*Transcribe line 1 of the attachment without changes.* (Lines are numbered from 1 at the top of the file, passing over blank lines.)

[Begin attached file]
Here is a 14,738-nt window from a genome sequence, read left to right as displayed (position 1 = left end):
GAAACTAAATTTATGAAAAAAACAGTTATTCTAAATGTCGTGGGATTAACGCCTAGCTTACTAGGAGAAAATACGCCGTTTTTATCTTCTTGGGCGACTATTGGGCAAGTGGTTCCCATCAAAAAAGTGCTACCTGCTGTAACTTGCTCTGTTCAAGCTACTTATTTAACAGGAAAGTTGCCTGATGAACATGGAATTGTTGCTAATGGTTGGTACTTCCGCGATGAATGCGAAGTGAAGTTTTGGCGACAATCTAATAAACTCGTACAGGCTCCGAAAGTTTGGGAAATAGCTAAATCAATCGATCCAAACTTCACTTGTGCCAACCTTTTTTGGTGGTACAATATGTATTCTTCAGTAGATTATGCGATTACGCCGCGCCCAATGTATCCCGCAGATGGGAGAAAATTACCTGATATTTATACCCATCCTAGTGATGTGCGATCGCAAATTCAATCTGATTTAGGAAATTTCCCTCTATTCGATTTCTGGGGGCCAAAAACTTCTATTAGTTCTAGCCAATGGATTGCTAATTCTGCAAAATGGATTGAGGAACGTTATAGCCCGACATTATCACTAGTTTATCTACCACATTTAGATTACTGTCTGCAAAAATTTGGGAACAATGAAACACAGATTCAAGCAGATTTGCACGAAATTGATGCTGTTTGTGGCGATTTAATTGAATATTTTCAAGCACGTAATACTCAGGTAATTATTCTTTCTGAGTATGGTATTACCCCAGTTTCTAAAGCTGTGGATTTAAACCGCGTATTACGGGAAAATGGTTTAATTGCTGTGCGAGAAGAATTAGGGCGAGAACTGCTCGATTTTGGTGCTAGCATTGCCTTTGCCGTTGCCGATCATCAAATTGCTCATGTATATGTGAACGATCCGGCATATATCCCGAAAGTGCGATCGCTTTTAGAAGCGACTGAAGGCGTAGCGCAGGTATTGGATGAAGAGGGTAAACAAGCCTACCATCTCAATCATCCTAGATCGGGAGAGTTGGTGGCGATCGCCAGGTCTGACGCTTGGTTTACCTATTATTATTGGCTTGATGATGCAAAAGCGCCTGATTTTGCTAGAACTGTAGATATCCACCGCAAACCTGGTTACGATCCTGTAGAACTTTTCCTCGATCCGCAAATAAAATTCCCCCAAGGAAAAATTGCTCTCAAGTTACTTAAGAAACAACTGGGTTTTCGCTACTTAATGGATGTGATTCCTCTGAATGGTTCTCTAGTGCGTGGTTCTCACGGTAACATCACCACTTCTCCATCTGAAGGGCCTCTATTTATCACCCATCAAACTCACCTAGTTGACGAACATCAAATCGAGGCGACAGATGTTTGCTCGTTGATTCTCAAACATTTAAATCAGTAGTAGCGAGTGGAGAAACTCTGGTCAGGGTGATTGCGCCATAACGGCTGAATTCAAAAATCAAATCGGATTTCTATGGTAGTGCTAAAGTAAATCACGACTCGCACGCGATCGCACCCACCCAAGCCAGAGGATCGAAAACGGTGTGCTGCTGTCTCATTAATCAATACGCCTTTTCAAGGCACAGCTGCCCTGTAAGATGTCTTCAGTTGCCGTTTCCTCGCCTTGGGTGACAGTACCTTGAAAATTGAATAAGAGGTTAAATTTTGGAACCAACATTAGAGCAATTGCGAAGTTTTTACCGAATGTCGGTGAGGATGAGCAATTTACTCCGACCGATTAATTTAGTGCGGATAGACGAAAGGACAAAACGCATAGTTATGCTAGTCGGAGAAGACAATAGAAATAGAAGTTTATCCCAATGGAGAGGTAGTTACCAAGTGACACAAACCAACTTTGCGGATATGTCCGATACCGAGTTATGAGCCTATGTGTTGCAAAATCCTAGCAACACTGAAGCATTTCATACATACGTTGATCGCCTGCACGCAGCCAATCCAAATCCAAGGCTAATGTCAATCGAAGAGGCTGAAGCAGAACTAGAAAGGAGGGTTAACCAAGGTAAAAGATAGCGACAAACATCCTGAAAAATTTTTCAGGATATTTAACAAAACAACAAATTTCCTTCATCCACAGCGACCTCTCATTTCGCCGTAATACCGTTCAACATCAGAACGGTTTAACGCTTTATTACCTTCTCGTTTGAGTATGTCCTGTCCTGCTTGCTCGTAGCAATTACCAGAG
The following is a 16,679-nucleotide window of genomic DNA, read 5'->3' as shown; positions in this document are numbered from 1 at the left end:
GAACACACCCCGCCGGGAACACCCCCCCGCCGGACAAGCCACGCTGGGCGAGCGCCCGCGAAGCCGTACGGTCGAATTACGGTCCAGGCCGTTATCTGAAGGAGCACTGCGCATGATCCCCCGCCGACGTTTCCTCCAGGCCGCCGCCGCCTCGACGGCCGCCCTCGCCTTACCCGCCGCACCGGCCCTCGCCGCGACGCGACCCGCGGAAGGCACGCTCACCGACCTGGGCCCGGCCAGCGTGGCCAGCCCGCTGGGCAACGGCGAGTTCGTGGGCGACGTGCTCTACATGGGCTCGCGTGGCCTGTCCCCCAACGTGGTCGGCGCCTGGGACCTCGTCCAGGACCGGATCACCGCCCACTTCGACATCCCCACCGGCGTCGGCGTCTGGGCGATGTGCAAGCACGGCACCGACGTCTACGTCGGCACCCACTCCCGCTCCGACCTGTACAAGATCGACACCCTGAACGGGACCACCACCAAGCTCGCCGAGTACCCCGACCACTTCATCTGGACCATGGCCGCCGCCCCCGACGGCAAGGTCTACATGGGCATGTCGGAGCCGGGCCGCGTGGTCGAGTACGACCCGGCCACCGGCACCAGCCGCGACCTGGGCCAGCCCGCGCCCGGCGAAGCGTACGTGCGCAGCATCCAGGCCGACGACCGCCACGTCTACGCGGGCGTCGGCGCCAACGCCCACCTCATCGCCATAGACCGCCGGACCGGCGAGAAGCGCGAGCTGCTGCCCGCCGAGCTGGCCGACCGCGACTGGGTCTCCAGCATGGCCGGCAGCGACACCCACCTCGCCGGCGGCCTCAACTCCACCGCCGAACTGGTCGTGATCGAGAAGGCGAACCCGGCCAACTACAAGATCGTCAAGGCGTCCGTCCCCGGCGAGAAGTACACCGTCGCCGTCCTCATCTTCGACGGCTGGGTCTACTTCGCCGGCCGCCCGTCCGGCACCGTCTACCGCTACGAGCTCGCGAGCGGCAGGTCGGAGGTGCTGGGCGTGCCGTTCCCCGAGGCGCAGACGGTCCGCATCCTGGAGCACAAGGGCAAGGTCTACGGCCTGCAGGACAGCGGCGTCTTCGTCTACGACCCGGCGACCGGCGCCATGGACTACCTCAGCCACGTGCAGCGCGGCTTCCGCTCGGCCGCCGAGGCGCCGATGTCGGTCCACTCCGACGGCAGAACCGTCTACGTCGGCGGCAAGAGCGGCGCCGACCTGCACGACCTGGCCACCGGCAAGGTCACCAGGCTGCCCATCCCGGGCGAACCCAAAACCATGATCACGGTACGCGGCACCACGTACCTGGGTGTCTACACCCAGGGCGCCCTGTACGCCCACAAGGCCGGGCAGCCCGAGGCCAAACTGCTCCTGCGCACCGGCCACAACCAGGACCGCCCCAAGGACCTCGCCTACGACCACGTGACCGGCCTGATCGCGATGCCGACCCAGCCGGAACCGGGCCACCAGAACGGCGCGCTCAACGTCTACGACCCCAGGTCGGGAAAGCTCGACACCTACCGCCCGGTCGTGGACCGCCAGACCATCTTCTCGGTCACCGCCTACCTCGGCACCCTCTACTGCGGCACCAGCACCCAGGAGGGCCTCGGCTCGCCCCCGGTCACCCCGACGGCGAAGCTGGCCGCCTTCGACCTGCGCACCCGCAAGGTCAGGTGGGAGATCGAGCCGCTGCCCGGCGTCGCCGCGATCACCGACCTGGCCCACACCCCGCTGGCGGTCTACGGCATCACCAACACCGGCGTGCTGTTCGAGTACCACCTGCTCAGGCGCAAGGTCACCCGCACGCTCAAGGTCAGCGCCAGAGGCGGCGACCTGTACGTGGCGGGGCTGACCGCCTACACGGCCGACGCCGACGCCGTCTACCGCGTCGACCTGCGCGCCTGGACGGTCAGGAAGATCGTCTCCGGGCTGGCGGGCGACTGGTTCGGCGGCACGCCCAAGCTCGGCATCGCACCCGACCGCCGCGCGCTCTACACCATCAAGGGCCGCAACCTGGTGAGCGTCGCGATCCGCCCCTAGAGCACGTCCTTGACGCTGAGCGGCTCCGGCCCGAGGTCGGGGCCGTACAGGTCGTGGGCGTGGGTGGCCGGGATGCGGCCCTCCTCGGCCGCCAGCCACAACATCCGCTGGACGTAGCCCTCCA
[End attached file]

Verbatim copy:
Here is a 14,738-nt window from a genome sequence, read left to right as displayed (position 1 = left end):